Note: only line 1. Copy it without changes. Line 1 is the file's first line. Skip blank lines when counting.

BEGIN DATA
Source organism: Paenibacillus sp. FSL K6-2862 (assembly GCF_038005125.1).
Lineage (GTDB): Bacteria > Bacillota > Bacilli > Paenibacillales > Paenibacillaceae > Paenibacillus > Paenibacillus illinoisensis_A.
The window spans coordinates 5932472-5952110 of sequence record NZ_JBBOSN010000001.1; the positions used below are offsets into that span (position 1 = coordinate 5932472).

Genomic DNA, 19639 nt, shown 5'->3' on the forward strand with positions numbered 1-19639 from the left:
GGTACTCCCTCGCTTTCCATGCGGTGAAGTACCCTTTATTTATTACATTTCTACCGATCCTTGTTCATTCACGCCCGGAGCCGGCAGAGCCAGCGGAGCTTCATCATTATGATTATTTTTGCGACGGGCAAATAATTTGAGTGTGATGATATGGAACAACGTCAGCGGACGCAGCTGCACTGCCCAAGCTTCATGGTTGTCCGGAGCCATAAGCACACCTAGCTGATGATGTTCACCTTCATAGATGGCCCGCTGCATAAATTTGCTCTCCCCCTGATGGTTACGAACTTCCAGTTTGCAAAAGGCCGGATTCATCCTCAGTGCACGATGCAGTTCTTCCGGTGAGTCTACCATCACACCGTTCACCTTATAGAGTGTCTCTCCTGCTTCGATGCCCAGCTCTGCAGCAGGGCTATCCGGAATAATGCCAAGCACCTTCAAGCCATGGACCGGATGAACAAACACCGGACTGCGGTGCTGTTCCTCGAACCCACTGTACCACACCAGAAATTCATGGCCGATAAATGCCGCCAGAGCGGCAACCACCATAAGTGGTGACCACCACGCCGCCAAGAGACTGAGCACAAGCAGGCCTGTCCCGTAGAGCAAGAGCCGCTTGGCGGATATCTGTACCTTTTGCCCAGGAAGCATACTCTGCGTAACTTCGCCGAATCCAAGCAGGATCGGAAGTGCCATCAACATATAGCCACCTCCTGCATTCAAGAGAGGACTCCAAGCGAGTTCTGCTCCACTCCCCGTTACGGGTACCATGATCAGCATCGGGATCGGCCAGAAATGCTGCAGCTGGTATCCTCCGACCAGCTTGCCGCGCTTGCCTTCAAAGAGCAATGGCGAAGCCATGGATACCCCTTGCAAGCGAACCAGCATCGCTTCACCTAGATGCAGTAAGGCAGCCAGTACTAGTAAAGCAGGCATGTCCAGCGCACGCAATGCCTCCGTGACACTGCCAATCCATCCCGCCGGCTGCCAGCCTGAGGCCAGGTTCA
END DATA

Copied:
Source organism: Paenibacillus sp. FSL K6-2862 (assembly GCF_038005125.1).